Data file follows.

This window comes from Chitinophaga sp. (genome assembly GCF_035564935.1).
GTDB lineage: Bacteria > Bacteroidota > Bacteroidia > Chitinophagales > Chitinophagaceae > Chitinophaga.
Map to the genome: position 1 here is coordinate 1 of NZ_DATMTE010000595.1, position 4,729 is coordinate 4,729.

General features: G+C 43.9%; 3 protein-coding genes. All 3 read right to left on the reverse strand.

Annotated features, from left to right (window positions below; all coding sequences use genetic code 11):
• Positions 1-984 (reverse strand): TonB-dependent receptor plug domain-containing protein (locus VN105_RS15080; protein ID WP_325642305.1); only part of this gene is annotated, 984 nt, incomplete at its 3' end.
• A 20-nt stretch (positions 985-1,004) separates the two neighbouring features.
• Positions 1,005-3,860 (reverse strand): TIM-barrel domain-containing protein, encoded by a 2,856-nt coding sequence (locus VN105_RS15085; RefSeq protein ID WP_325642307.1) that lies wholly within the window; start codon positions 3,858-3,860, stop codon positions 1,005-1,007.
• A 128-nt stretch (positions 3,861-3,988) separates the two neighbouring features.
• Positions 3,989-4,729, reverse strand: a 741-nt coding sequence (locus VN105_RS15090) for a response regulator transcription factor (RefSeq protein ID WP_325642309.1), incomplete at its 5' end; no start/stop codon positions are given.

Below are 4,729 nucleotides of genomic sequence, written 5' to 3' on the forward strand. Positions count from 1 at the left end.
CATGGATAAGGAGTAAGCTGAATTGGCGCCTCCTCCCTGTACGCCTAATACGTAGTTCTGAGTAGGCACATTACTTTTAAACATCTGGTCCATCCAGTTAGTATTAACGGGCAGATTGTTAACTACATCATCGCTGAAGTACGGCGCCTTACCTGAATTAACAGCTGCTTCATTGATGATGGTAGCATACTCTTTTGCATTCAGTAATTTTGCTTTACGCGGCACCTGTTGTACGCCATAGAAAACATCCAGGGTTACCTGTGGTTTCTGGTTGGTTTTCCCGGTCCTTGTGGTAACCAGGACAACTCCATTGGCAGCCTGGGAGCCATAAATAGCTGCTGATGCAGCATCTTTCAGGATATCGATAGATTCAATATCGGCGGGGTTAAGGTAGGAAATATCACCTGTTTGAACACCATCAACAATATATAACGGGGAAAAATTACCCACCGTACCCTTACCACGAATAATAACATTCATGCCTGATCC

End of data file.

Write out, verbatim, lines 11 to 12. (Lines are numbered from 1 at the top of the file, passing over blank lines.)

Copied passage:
Below are 4,729 nucleotides of genomic sequence, written 5' to 3' on the forward strand. Positions count from 1 at the left end.
CATGGATAAGGAGTAAGCTGAATTGGCGCCTCCTCCCTGTACGCCTAATACGTAGTTCTGAGTAGGCACATTACTTTTAAACATCTGGTCCATCCAGTTAGTATTAACGGGCAGATTGTTAACTACATCATCGCTGAAGTACGGCGCCTTACCTGAATTAACAGCTGCTTCATTGATGATGGTAGCATACTCTTTTGCATTCAGTAATTTTGCTTTACGCGGCACCTGTTGTACGCCATAGAAAACATCCAGGGTTACCTGTGGTTTCTGGTTGGTTTTCCCGGTCCTTGTGGTAACCAGGACAACTCCATTGGCAGCCTGGGAGCCATAAATAGCTGCTGATGCAGCATCTTTCAGGATATCGATAGATTCAATATCGGCGGGGTTAAGGTAGGAAATATCACCTGTTTGAACACCATCAACAATATATAACGGGGAAAAATTACCCACCGTACCCTTACCACGAATAATAACATTCATGCCTGATCC